My first band was Noize Police, me and two older dudes who would get me stoned (Toby and Alex who later played in the Skadanks), we covered Power by AF. I met Lukie Luke around that time, shortly after I met the dudes in Gorilla Biscuits and started playing with them, then Side by Side, and it was on. Back then it was easy, do you want to play a show? YES! Go on tour? YES! Make records? YES! I think where it got tricky was later, as some of my friends started going to college, and getting "real" jobs, but I was really lucky, I kept getting new challenges and opportunities which kept it fun.

Things have to keep evolving and changing, if they didn't I probably would have gotten into something else. I had a chance to play drums for Patti Smith, that was fun, I played with Limp Biscuit, recorded their last record, that was really trippy, CIV opened for KISS at MSG, that was certainly a high point, all those things definitely keep it interesting.

As you began to gravitate towards punk and hardcore, which drummers from those spectrums inspired you most? Who early on blew your mind and became someone you wanted to emulate on a stylistic level? Which punk and hardcore drummers do you still thing are the cream of the crop?

Luke and myself always had a healthy competitive thing going on, Drew from Bold as well, I think every time either of us saw each other we would pick something up. It's interesting how certain records from that era are somewhat unlistenable and others are still great. I think "Don't Forget The Struggle", the Warzone record that Luke played on, still sounds great, supposedly that whole record was recorded live in one day, thats amazing.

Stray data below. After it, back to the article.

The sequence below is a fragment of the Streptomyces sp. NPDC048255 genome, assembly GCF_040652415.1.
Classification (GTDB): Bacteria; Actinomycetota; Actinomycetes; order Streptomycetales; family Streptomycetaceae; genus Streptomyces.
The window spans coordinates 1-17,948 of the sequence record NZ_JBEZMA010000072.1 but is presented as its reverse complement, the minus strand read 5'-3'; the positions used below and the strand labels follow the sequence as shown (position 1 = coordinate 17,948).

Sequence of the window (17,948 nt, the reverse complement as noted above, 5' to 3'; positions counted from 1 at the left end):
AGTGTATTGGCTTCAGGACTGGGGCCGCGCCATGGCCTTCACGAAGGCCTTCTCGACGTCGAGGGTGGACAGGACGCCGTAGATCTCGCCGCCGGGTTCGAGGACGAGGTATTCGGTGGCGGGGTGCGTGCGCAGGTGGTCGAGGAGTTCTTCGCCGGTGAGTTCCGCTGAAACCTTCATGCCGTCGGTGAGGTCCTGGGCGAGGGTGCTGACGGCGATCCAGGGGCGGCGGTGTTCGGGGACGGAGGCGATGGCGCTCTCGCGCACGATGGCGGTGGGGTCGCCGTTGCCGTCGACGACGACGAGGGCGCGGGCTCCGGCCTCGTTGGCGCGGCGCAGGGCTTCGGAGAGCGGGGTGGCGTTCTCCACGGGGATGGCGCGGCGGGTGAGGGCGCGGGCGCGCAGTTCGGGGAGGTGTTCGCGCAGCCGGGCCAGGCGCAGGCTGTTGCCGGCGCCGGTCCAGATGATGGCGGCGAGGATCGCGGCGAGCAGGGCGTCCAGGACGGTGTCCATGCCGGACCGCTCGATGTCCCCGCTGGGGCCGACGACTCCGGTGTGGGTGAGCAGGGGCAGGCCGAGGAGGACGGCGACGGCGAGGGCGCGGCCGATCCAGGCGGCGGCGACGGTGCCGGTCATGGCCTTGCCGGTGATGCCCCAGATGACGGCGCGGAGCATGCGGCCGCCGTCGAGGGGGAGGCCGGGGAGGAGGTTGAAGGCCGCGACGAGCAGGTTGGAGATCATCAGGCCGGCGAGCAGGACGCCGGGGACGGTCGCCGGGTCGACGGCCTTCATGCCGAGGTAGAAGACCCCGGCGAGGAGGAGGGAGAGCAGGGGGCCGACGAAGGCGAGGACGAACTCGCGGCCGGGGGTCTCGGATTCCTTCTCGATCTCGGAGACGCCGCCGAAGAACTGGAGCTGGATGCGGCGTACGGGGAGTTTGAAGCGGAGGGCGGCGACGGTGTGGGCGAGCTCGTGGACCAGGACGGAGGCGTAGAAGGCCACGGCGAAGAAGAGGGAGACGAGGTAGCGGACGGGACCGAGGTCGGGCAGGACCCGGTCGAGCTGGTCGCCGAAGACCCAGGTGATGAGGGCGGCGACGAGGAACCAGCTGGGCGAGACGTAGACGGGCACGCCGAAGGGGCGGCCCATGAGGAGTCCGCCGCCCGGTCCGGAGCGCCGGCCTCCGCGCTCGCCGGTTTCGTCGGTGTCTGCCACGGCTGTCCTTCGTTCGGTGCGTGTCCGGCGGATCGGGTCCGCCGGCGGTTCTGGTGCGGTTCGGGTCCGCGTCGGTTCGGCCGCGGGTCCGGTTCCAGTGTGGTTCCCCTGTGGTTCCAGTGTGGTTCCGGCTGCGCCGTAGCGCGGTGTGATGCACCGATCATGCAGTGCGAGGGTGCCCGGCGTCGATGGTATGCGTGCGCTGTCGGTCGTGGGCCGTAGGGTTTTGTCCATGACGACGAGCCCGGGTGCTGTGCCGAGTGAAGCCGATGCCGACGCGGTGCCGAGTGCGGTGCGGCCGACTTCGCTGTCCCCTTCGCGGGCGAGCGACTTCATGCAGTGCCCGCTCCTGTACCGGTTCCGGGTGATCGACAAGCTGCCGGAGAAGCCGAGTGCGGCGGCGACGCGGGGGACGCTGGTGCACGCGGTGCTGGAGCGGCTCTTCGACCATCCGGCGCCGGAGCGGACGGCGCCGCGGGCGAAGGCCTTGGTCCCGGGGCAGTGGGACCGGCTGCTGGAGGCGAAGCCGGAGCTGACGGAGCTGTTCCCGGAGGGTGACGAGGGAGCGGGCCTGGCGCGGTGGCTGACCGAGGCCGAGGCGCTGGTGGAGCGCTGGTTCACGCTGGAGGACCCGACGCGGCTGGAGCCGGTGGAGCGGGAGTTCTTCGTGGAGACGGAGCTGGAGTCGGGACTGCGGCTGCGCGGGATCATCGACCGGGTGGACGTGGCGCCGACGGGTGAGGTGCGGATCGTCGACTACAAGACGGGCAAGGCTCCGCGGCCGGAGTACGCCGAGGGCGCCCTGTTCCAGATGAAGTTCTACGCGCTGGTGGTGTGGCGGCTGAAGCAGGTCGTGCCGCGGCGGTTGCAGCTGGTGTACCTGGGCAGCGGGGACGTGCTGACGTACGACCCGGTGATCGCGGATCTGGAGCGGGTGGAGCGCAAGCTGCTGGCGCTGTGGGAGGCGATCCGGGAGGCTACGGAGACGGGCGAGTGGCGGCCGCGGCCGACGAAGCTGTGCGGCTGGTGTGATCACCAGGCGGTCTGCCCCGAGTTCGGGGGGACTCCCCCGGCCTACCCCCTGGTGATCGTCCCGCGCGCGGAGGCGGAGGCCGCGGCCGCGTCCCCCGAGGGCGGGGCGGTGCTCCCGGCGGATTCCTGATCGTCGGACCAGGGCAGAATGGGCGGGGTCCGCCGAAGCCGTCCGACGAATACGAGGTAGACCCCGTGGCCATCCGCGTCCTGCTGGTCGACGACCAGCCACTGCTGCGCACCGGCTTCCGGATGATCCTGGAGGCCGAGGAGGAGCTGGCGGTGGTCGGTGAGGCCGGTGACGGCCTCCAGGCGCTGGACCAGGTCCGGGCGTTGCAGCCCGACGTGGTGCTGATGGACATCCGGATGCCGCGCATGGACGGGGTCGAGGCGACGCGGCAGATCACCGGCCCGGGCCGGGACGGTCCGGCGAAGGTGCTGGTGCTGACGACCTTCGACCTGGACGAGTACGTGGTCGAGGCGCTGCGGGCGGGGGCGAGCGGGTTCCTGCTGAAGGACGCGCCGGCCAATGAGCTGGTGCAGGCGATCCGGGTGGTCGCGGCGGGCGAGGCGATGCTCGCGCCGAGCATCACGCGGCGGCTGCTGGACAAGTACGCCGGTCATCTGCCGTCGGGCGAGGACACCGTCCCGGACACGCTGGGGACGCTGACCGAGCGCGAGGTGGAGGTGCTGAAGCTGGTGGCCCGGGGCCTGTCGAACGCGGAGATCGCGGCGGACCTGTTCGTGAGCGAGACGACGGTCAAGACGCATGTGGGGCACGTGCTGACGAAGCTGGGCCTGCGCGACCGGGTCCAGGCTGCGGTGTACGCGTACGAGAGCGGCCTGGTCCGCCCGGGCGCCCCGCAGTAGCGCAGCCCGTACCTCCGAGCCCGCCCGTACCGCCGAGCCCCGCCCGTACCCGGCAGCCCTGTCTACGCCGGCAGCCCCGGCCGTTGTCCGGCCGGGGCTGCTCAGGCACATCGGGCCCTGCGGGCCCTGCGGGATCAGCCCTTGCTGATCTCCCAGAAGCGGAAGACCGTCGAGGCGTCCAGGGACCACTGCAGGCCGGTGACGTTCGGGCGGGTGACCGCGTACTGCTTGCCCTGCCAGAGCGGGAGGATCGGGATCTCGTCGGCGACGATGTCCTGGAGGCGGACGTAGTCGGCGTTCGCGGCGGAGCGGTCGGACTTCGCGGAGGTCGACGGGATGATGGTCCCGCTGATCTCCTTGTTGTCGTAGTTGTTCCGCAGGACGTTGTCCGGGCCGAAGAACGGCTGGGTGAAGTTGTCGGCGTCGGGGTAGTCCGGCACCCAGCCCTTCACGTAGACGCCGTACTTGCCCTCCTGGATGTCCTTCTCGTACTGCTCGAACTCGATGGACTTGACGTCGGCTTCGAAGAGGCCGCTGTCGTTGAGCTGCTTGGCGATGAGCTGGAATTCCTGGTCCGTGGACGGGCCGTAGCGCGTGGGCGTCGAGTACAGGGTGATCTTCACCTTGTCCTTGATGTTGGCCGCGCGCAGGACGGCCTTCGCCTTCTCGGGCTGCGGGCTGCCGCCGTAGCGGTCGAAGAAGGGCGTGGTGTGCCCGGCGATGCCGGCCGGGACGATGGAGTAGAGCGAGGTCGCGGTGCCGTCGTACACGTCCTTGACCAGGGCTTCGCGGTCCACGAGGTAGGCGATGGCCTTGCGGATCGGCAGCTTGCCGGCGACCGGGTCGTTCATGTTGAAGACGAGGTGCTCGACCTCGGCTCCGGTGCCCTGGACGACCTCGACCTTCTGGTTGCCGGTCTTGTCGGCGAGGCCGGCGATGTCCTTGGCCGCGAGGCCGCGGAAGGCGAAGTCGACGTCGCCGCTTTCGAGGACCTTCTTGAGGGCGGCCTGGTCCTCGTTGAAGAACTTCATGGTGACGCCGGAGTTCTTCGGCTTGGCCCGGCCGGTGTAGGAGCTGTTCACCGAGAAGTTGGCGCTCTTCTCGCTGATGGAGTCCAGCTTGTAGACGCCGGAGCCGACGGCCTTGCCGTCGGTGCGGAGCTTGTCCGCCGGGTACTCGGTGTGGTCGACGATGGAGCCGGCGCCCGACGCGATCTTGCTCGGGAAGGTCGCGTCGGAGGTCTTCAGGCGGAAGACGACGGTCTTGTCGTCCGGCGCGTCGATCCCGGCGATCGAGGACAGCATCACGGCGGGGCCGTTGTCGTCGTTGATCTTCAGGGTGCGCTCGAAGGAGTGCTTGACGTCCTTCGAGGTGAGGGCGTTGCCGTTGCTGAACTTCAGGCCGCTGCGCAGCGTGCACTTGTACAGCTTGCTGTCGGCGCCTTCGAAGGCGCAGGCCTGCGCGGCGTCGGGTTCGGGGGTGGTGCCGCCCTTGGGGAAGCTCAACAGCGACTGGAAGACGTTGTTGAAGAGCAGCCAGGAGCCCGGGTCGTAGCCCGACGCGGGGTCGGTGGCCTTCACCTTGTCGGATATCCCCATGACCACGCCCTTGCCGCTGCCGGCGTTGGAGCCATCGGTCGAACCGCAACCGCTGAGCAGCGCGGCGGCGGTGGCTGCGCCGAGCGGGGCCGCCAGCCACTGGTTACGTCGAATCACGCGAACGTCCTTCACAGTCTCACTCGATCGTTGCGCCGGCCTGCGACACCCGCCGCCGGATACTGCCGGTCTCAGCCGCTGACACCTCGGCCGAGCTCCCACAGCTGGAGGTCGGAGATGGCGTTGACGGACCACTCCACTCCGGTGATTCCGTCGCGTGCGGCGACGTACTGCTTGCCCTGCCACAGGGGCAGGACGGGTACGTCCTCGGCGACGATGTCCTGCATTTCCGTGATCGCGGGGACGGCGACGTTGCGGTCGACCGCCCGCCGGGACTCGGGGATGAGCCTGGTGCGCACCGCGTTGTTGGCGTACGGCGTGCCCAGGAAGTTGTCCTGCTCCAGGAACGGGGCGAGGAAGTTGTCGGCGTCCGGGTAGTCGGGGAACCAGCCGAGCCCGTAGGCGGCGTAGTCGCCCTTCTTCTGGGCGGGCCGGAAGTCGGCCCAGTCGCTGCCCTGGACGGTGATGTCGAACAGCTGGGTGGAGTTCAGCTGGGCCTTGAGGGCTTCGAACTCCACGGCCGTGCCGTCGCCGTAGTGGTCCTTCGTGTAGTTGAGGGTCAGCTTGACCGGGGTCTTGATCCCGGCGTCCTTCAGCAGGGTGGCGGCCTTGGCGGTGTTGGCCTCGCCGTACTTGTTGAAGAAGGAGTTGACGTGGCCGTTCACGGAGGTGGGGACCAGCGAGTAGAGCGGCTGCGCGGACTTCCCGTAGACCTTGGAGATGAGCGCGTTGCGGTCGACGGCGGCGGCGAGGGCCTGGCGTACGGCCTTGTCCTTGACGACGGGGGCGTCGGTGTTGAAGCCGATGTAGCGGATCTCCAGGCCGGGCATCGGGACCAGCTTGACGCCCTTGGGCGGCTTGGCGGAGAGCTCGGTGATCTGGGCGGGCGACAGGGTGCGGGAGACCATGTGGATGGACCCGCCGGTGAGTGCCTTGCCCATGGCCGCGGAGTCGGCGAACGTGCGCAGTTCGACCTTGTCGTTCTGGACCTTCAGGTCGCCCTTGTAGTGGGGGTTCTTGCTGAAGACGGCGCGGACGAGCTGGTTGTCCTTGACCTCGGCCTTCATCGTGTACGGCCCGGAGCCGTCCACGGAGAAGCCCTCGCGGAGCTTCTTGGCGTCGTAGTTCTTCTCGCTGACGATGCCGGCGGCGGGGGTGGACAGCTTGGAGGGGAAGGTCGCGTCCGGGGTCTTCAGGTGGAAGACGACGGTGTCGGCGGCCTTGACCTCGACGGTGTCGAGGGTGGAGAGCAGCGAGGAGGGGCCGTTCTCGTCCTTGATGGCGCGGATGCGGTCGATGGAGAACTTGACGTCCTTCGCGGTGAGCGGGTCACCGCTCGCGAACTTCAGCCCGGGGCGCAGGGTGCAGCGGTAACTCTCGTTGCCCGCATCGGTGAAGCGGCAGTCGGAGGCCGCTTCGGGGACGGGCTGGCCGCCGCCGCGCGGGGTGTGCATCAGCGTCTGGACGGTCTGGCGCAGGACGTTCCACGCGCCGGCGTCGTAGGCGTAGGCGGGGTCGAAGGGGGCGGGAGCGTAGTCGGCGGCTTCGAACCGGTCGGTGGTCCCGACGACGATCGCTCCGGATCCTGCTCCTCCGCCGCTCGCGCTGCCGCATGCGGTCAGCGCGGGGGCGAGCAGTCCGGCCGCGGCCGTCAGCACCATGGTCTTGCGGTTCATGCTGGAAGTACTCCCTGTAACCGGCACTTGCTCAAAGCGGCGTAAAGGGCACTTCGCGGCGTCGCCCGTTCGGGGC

When we would go out west it was always nice to see Chris Bratton play, he was solid. YOT opened for 7 Seconds in '87, Troy Mowat was a monster, he had a cowbell and a timbale, that was interesting. Macky was always in a different league, he had a lot of style, Stewart Copeland is one of my favorite drummers, I love the way he mixes rock, reggae, and jazz and still plays with a lot of power, Macky has that thing as well.

Luke and I would always crack up at sound checks at the Anthrax in CT because Bill the soundman would always come up and be like, "hey what are these? Mind if I try them?" He would sit down on our kits and shred, I think he played on that first Shelter record, he was awesome. There were certain dudes as well, that I didn't know, but I looked up to them and tried to pick things up from them, the drummer on the first Leeway record was sick, as well the drummer on the Underdog EP, and holy shit, almost forgot, the drummer on the Beyond demo was bizerk, Alan was also a great drummer.

Anyway, there were some not so great drummers as well, but let's focus on the positives.

Sammy with Side By Side at Club Pizazz, Philadelphia


Inti said...

the first time I met Sammy it was at a YOT show in Milan, Italy. I was always the youngest guy at shows, but I finally met somebody that was much younger than me ;-) I was amazed...

Years later, thru the many Roma Crew/NYC connections, we ended up being friends and having so many friends in common...

Ed Goodlife said...

I was at that show on the YOT '89
euro tour where we sang happy birthday and handed Sammy a cake
for his 16th birthday in club Netwerk, Flanders Region of Belgium.

How awesome is that as a memory ?

Anonymous said...


bham4ever said...

I have the Patti Smith live recorded "turn it up" "The Beat goes on" by Jiz Wenner says Cat and Dog records on it with a ink drawing on the a plain white album. and John Cale